Lady Gaga in moving ‘Sound of Music’ Oscars tribute
HOLLYWOOD — The Academy Awards hailed the 50th anniversary of its all-time greatest musical Sunday, recruiting Lady Gaga to gracefully sing a medley of memorable tunes from “The Sound of Music.”
Starring Julie Andrews and Christopher Plummer, the cinematic tale of the musical von Trapp family in Austria and their mischievous governess is a Hollywood classic.
In contrast to her own flamboyant concerts, Lady Gaga was all about the voice as she sang highlights from the beloved 1965 movie to the accompaniment of a string combo and a choir.
She then gave way to Andrews, 79, to announce the winner of the Oscar for best original score — Alexandre Desplat, for “The Grand Budapest Hotel.”
“Dear Lady Gaga, thank you for that wonderful tribute. Oh my god, it really warmed my heart,” said the British-born thespian.
Looking back at the making of “The Sound of Music,” Andrews said it was “really hard to believe” that a half-century had passed.
“I blinked, and suddenly here I am,” she said.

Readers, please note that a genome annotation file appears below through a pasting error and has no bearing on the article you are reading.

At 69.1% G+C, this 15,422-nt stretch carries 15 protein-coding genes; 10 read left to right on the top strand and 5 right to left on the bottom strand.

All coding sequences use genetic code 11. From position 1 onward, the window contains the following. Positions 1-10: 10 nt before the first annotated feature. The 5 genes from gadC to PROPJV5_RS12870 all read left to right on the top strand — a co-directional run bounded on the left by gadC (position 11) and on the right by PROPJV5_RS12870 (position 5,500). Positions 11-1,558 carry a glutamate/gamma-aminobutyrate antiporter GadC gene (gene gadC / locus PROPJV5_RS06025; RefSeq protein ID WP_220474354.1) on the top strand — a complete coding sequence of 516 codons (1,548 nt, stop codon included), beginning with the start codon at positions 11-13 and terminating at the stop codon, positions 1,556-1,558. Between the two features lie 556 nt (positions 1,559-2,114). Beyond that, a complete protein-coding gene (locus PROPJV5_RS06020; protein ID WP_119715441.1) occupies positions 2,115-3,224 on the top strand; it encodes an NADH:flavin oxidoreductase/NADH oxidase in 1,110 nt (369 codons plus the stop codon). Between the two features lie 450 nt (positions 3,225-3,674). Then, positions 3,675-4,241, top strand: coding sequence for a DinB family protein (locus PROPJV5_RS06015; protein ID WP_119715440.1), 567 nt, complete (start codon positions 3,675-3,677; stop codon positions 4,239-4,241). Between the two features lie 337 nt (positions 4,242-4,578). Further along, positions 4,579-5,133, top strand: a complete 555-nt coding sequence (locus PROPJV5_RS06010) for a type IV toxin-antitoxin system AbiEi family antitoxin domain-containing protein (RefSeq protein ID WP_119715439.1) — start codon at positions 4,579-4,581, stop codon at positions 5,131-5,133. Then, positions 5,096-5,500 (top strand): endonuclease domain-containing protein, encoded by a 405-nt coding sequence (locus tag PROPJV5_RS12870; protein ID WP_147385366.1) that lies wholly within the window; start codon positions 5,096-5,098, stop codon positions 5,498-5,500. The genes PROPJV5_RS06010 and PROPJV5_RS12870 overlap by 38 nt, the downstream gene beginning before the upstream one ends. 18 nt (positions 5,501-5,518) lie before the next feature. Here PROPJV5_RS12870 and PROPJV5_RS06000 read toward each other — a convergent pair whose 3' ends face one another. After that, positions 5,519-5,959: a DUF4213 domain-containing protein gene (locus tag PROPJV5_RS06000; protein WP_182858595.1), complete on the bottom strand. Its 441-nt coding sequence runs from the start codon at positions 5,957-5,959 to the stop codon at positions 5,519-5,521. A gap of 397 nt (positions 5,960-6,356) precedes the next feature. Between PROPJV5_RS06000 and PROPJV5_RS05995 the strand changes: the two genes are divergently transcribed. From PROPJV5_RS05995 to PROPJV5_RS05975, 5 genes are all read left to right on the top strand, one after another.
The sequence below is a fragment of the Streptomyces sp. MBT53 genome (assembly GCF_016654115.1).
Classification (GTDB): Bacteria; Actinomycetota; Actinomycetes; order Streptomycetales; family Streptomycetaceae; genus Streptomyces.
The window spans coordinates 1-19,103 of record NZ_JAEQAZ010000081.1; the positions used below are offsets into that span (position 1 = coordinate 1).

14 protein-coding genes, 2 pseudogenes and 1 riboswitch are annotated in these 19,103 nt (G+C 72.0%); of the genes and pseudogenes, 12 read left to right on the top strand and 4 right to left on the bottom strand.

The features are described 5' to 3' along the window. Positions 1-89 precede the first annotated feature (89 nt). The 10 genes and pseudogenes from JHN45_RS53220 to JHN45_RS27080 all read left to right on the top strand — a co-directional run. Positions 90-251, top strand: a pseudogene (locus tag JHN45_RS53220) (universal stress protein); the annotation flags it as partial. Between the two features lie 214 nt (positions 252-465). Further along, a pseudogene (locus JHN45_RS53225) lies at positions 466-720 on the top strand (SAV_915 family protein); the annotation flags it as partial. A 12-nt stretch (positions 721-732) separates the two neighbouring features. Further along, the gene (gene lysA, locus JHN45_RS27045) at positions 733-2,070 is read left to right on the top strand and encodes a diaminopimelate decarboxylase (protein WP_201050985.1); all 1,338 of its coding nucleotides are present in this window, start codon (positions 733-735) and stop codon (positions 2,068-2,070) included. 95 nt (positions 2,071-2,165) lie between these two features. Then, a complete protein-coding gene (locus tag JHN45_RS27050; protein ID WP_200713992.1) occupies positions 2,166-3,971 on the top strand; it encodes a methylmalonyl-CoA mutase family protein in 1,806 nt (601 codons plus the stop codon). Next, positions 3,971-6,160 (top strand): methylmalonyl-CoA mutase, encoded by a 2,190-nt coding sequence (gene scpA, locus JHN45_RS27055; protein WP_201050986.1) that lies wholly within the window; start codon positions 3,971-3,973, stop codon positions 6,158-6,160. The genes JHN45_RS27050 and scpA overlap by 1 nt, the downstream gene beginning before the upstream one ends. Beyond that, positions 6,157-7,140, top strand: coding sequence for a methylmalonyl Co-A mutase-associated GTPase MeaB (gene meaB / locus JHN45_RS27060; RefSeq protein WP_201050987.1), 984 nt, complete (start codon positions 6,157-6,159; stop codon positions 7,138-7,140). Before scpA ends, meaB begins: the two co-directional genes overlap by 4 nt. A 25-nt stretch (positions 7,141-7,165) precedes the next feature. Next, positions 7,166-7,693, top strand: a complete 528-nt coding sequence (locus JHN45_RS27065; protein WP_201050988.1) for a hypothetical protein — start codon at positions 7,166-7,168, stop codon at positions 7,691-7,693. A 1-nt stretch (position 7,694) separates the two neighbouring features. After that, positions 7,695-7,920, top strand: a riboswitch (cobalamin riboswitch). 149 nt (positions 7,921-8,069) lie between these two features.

Those involved in making the picture, she said, “all really felt blessed to have been a part of it. As for me, how lucky can a girl get?”
“It’s a very special tribute performance,” Gaga — wearing a white Azzedine Alaia gown — told ABC television earlier Sunday.
“I really put my heart into preparing for it,” said the 28-year-old singer-songwriter.
“The Sound of Music” collected five Oscars in 1965, including best picture and best director.
Andrews was nominated for best actress, an honor she won the year before for “Mary Poppins,” only to lose to Julie Christie in “Darling.”
Directed by Robert Wise, “The Sound of Music” brought to the silver screen the eponymous 1959 hit Broadway musical.
Several of its Richard Rodgers and Oscar Hammerstein songs — like “Edelweiss,” “My Favorite Things,” “Do-Re-Mi” and the title track — are enduring classics.
Based on Maria von Trapp’s published memoirs, the film — largely fictionalized, as Wise duly warned the family in advance — remains the highest grossing musical of all time.
The von Trapps left Austria soon after its annexation by Nazi Germany, eventually settling in the US state of Vermont, where they opened an Alpine resort that remains in family hands.
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